Artificial intelligence has learned to map out billions of non-forest trees that were not previously seen. The current method of mapping trees would take months or years to get similar results. NASA has created a way to study broader areas and even calculate carbon storage within that area.
One of the fastest supercomputers and advanced machine learning algorithms mapped more than 1.8 billion trees across an area of more than 500,000 square miles. NASA manually marked nearly 90,000 individual trees across various terrain. It then "learned" which shapes and shadows symbolized trees.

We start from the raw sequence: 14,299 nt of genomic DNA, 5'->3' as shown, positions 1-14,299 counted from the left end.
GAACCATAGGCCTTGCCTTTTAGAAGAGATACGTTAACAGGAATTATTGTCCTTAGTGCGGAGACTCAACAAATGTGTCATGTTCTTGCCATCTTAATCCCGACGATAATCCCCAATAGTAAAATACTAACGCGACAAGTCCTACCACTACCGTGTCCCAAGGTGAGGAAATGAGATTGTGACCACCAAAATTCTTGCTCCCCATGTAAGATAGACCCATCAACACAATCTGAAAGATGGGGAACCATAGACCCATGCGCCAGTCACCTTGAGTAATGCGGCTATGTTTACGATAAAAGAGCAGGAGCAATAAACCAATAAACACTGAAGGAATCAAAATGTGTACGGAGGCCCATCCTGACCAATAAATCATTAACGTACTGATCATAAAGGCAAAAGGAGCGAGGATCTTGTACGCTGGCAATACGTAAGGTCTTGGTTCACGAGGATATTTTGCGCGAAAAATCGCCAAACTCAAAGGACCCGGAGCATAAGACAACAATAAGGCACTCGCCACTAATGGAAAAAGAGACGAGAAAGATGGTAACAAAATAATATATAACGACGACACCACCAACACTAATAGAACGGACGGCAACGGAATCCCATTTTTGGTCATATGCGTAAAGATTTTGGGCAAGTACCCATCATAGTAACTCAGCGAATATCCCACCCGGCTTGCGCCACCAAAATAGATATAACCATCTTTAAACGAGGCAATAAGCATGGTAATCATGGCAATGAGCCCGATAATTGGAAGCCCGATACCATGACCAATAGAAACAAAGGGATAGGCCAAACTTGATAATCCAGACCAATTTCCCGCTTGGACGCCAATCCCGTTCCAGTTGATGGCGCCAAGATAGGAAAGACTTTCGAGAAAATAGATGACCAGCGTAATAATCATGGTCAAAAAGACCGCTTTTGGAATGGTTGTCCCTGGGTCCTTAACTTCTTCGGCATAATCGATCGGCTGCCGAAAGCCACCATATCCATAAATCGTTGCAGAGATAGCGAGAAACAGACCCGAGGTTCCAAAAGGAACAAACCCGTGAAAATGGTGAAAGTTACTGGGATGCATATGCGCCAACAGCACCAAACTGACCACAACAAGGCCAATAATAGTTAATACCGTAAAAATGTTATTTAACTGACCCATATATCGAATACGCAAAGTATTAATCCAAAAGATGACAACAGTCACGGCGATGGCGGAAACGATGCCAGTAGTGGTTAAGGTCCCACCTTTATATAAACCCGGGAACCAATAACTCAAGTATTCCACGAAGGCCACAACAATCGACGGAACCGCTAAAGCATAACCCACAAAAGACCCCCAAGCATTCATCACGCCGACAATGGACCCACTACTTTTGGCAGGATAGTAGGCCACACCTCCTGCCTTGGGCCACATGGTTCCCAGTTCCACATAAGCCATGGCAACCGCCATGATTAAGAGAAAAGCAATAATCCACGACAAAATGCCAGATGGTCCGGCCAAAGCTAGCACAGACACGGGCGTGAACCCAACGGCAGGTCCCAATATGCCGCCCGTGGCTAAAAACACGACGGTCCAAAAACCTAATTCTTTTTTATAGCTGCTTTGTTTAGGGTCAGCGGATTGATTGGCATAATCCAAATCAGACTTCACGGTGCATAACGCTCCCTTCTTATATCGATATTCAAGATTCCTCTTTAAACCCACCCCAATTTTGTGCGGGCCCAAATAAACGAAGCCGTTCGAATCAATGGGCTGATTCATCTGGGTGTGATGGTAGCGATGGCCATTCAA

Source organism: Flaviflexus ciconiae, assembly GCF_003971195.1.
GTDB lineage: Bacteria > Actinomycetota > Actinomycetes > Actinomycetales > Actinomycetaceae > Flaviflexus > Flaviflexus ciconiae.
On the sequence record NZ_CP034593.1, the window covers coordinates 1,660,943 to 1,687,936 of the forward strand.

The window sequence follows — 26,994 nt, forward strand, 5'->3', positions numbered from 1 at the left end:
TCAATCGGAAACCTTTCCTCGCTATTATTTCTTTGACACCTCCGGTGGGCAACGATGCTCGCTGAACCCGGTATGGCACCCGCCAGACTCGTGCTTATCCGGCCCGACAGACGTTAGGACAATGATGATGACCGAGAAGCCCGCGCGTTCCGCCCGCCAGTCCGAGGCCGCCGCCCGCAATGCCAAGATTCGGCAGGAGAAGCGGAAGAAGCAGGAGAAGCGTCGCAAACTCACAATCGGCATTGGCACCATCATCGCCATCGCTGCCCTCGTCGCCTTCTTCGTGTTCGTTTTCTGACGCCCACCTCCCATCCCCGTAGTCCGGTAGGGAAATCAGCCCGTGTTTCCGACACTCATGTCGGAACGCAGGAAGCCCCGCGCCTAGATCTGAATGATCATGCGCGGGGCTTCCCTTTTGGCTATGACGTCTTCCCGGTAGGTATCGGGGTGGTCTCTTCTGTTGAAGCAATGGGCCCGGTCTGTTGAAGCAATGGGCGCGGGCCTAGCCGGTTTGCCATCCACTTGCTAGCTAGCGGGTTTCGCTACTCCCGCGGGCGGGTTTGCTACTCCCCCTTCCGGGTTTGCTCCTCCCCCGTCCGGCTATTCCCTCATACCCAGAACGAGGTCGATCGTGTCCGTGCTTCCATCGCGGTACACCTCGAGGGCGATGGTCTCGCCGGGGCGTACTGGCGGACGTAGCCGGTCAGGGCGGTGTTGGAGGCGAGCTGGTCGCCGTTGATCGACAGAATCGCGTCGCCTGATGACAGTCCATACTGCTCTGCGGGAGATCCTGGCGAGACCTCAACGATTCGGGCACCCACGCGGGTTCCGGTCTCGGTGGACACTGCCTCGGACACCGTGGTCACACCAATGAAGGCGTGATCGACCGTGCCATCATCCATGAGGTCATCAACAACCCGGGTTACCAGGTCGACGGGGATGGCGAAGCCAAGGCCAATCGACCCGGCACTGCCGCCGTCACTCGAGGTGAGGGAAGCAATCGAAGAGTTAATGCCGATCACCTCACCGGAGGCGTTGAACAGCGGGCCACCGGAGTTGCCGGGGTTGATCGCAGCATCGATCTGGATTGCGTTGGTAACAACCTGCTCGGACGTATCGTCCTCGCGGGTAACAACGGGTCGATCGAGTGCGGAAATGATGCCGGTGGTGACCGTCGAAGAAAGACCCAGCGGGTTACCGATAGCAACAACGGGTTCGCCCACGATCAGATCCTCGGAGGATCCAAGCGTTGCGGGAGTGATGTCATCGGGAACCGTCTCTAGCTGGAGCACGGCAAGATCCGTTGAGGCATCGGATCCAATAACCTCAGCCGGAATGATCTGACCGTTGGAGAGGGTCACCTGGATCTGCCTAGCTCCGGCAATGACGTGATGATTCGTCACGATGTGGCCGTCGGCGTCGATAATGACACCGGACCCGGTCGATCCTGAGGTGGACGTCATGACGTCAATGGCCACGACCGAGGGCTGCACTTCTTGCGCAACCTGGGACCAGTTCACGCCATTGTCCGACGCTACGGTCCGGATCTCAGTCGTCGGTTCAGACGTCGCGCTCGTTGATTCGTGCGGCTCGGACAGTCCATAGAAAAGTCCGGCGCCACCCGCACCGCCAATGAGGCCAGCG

"Dry areas are not well mapped, in terms of what density of trees and carbon is there. This is because normal satellites don't see the trees – they see a forest, but if the tree is isolated, they can't see it," says Martin Brandt.
AI learning to calculate carbon storage will support conservation efforts, provide information on rainfall, and help researchers protect the planet.